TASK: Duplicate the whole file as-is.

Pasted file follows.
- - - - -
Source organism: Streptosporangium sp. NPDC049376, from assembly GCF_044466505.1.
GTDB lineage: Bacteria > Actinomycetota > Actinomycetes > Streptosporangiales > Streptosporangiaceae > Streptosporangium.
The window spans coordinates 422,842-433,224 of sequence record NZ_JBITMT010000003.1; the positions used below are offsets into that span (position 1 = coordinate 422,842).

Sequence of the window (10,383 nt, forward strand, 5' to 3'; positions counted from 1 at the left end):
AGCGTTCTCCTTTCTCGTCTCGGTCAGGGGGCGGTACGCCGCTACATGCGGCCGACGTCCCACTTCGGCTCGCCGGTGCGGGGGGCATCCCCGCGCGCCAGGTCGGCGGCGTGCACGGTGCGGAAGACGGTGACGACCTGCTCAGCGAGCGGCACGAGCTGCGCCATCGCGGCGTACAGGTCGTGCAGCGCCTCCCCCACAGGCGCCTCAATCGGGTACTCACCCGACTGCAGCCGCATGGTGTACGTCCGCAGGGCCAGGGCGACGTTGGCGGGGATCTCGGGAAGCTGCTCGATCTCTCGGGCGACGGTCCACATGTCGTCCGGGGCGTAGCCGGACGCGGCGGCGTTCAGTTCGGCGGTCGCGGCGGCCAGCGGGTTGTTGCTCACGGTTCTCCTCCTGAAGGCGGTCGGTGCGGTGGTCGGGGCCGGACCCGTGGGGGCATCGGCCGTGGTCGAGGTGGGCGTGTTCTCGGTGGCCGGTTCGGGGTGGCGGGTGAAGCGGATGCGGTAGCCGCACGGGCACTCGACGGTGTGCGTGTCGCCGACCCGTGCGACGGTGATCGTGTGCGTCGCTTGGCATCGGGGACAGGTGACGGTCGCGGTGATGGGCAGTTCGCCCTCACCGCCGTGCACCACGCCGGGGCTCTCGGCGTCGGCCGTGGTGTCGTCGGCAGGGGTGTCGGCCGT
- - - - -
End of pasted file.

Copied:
Source organism: Streptosporangium sp. NPDC049376, from assembly GCF_044466505.1.
GTDB lineage: Bacteria > Actinomycetota > Actinomycetes > Streptosporangiales > Streptosporangiaceae > Streptosporangium.
The window spans coordinates 422,842-433,224 of sequence record NZ_JBITMT010000003.1; the positions used below are offsets into that span (position 1 = coordinate 422,842).

Sequence of the window (10,383 nt, forward strand, 5' to 3'; positions counted from 1 at the left end):
AGCGTTCTCCTTTCTCGTCTCGGTCAGGGGGCGGTACGCCGCTACATGCGGCCGACGTCCCACTTCGGCTCGCCGGTGCGGGGGGCATCCCCGCGCGCCAGGTCGGCGGCGTGCACGGTGCGGAAGACGGTGACGACCTGCTCAGCGAGCGGCACGAGCTGCGCCATCGCGGCGTACAGGTCGTGCAGCGCCTCCCCCACAGGCGCCTCAATCGGGTACTCACCCGACTGCAGCCGCATGGTGTACGTCCGCAGGGCCAGGGCGACGTTGGCGGGGATCTCGGGAAGCTGCTCGATCTCTCGGGCGACGGTCCACATGTCGTCCGGGGCGTAGCCGGACGCGGCGGCGTTCAGTTCGGCGGTCGCGGCGGCCAGCGGGTTGTTGCTCACGGTTCTCCTCCTGAAGGCGGTCGGTGCGGTGGTCGGGGCCGGACCCGTGGGGGCATCGGCCGTGGTCGAGGTGGGCGTGTTCTCGGTGGCCGGTTCGGGGTGGCGGGTGAAGCGGATGCGGTAGCCGCACGGGCACTCGACGGTGTGCGTGTCGCCGACCCGTGCGACGGTGATCGTGTGCGTCGCTTGGCATCGGGGACAGGTGACGGTCGCGGTGATGGGCAGTTCGCCCTCACCGCCGTGCACCACGCCGGGGCTCTCGGCGTCGGCCGTGGTGTCGTCGGCAGGGGTGTCGGCCGT